Integrated crop-livestock versus conventional systems: use of soil indicators to detect short-term changes during seasonal variation


ABSTRACT Soil quality indicators may have different seasonal trends during the year. The hypothesis of this study was that sowing maize and marandu palisadegrass with the presence of grazing animals might cause short-term changes in soil indicator responses. We compared four intercropping techniques: ICLS-1: maize plus marandu palisadegrass sown simultaneously, without herbicide; ICLS-2: maize plus marandu palisadegrass sown simultaneously, with herbicide; ICLS-3: maize plus marandu palisadegrass in lagged sowing (i.e., marandu palisadegrass sown 20 days after maize sowing); ICLS-4: maize plus marandu palisadegrass sown simultaneously (palisadegrass on the rows and inter-rows, with herbicide). Two control treatments in monoculture (i.e., grass and maize monocultures) represented the conventional systems. The soil was sampled three times over a one-year period, for the evaluation of carbon and nitrogen fractions as affected by seasonal variability. Results indicated that ICLS-1 and ICLS-4 enhanced soil quality more quickly during the seasonal variation. The ICLS-2 negatively affected microbial biomass (22%), resulting in reduced labile carbon (43%), carbon management index (33%), and potentially mineralizable nitrogen (20%). Labile carbon and the carbon management index were more sensitive and efficient indicators for verifying soil quality changes in the short-term. Results indicated that there is large variability in these soil indicators during the annual cycle, and further studies are needed to verify the effects of the tested systems on different soil nitrogen fractions and how they affect available nitrogen in the short-term. However, potentially mineralizable nitrogen can provide positive insights for short-term changes in the soil.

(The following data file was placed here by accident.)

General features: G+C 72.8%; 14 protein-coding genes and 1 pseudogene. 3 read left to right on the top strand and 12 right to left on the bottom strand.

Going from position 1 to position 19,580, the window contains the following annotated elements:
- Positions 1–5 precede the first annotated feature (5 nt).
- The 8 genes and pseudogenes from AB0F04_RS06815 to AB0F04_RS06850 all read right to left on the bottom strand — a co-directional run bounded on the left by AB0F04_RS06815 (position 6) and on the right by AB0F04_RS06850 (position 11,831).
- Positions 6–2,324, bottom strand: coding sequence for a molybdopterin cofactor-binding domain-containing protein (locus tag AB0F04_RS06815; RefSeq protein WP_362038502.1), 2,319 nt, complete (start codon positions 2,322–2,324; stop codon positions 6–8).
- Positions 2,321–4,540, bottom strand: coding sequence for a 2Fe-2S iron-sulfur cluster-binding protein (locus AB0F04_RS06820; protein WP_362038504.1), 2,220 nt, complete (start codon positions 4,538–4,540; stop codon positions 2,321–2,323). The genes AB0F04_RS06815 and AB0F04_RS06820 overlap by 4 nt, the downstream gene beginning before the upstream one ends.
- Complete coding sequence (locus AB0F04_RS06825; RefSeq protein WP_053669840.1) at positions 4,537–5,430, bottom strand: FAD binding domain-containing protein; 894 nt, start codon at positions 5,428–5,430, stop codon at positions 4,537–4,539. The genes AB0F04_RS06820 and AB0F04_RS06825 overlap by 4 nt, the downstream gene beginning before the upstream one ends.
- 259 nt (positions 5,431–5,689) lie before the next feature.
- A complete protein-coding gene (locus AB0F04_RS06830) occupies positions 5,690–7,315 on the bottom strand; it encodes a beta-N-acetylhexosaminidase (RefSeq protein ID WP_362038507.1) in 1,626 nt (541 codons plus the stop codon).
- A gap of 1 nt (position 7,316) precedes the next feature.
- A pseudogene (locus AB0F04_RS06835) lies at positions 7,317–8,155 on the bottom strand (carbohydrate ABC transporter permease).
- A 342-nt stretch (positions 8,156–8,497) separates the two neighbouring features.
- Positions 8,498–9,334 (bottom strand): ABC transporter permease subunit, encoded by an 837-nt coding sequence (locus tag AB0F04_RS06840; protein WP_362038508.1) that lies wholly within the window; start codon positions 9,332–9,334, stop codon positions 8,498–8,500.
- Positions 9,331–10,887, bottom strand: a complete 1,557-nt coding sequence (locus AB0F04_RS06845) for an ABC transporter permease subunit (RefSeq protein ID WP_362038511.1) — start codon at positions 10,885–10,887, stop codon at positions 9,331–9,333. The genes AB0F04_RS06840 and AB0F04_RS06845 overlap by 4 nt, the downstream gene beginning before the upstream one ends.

organic carbon, organic nitrogen, potentially mineralizable nitrogen, Zea mays L., Brachiaria brizantha cv. marandu